A pain medication so old that “Mad Men” might have concocted its first advertising campaign might be the cure for more than 500,000 people worldwide whose tuberculosis has grown resistant to front-line antibiotics, a new study says.
Oxyphenbutazone, an anti-inflammatory medication marketed in the 1950s as Tandearil and still used in veterinary medicine, put on a spectacular test-tube display of attacking both forms of the TB bacterium -- those that replicate and those that do not. It was one of 5,600 existing medications that researchers at Weill Cornell Medical College tested against drug-resistant strains of TB in a bid to expand the arsenal that could be used to fight the growing scourge.
The discovery of oxyphenbutazone’s apparent powers against TB, published this week in the Proceedings of the National Academy of Sciences, was “completely surprising” to the researchers who uncovered them, they wrote.
Though doesn’t mean this old-line drug is ready to go out and vanquish TB worldwide, it does mean that a drug with a lengthy and pretty safe history of use in humans has shown promise against a diabolical bacteria that is growing increasingly impervious to medications long used against the debilitating and often fatal lung condition.
And it’s cheap too: In developing countries where drug-resistant TB is a growing threat, a daily dose of oxyphenbutazone would cost about two cents a day, the authors of the report estimated.
The next step, ordinarily, would be to conduct further tests on animals -- say, mice or rats. A demonstration of safety and effectiveness in animals would then pave the way for a series of clinical trials in which researchers would flesh out, in a human population, the medication’s safety and effectiveness record at various doses, in different patient populations and at different stages of the disease.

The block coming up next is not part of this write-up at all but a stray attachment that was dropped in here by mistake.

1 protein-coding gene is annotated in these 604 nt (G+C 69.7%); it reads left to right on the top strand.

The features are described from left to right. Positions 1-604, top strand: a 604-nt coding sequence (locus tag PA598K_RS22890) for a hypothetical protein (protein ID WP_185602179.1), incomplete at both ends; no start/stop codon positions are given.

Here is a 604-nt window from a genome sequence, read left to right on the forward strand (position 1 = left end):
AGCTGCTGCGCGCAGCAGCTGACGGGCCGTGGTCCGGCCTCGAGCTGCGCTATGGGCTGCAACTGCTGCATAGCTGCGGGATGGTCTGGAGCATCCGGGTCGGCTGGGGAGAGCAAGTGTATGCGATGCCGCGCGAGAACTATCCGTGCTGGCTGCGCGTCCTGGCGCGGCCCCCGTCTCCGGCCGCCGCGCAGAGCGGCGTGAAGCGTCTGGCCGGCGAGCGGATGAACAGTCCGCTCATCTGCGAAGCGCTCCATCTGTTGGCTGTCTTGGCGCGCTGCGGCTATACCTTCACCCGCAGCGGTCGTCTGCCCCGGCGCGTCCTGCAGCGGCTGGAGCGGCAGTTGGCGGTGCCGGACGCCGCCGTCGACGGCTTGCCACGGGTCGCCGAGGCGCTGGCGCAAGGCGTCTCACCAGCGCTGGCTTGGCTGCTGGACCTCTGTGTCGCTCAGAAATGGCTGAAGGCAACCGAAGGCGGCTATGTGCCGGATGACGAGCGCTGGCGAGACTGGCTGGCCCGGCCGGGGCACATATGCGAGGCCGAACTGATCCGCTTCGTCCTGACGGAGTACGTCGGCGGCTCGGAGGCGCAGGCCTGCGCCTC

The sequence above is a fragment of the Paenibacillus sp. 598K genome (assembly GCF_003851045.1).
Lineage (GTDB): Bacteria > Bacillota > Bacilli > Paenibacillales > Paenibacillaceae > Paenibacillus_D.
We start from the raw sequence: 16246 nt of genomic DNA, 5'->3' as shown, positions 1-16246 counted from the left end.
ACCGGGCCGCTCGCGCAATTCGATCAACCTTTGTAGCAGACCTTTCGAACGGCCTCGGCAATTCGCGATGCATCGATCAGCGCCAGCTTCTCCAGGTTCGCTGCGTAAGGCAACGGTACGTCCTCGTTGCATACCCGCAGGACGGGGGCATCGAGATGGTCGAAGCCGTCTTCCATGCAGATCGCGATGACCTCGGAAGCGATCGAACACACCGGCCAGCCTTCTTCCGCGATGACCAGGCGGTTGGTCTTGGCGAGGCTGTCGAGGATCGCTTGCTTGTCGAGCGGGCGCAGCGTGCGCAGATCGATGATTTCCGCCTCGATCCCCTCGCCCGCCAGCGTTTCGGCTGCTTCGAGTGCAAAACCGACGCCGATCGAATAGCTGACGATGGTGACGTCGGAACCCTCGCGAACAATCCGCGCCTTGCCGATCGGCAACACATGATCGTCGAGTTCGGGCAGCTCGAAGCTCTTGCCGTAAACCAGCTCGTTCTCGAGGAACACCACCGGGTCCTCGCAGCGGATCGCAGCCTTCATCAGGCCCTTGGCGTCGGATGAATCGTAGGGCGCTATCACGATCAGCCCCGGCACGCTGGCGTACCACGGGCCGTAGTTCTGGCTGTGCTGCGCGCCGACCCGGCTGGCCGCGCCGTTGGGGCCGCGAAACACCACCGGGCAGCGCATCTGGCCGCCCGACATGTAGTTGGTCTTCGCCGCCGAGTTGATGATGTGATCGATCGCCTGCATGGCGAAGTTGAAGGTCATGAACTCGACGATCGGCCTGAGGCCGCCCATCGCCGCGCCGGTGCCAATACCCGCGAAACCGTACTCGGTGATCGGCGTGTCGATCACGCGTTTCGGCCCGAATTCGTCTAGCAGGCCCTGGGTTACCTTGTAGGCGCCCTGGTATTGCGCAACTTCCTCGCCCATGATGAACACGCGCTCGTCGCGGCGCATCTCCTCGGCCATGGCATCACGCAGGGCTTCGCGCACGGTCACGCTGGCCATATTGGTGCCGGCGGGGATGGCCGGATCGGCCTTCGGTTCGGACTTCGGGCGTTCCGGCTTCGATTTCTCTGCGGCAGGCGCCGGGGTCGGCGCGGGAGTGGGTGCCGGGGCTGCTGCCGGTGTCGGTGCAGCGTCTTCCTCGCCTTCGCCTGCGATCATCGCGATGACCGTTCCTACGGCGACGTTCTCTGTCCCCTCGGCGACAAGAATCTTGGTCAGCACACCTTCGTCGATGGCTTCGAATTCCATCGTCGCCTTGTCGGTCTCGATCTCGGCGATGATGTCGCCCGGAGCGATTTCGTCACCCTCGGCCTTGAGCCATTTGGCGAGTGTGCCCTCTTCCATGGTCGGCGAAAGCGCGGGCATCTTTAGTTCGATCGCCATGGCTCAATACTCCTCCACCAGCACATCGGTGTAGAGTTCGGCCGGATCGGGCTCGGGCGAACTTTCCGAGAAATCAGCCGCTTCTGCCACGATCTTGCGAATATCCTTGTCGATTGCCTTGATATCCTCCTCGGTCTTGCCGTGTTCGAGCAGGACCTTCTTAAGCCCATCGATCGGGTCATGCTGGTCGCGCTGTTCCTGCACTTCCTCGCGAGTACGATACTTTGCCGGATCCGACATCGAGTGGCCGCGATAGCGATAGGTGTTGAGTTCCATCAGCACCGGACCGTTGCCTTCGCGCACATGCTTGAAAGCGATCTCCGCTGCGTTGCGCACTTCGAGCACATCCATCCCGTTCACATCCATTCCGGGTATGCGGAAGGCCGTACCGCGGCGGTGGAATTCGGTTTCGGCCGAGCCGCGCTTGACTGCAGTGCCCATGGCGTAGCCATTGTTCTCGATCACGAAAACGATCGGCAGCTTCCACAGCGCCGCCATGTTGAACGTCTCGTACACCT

But with this particular drug candidate, there’s a problem: Mice are a poor stand-in for humans when it comes to this medication. Mice metabolize the drug much faster than humans, rendering it inactive much more quickly than would likely be the case in people.
As a result, the lead author of the study, Weill Cornell’s Dr. Carl Nathan, says the Food and Drug Administration should consider waiving the usual requirements it uses to consider approval of a new use for an existing drug. “A long track record of oxyphenbutazone’s relatively safe use in hundreds of thousands of people over decades” should be evidence enough to allow researchers to proceed with trials on humans with TB, he said.
Even if such a waiver were forthcoming, there’s the question of who would pay for the large and costly human trials that would be necessary. The makers of Tandearil have long since lost any proprietary rights to the drug’s formula, and so could not make much in the way of profits on its widespread sale. Knowing they could not recoup the costs, no profit-making pharmaceutical company would underwrite such costly trials.
In recent years, however, several philanthropies and nonprofit organzations, including the Bill and Melinda Gates Foundation, have become active in funding research and trials on diseases, such as TB, that ravage the world’s poor.
About a third of the world’s population has been infected with TB, and about one in 10 will develop symptoms of lungs shredded by the unchecked spread of the destructive bacteria. If available, drug combinations can cure the disease, but patients need to take them steadily for six months. Many do not complete the regimen, and strains of TB bacteria resistant to the drugs can roar back and spread while a patient goes on with his life.
In 2010, the World Health Organization reported, 1.4 million people died of TB, making it the world’s second most deadly infectious disease agent after HIV/AIDS.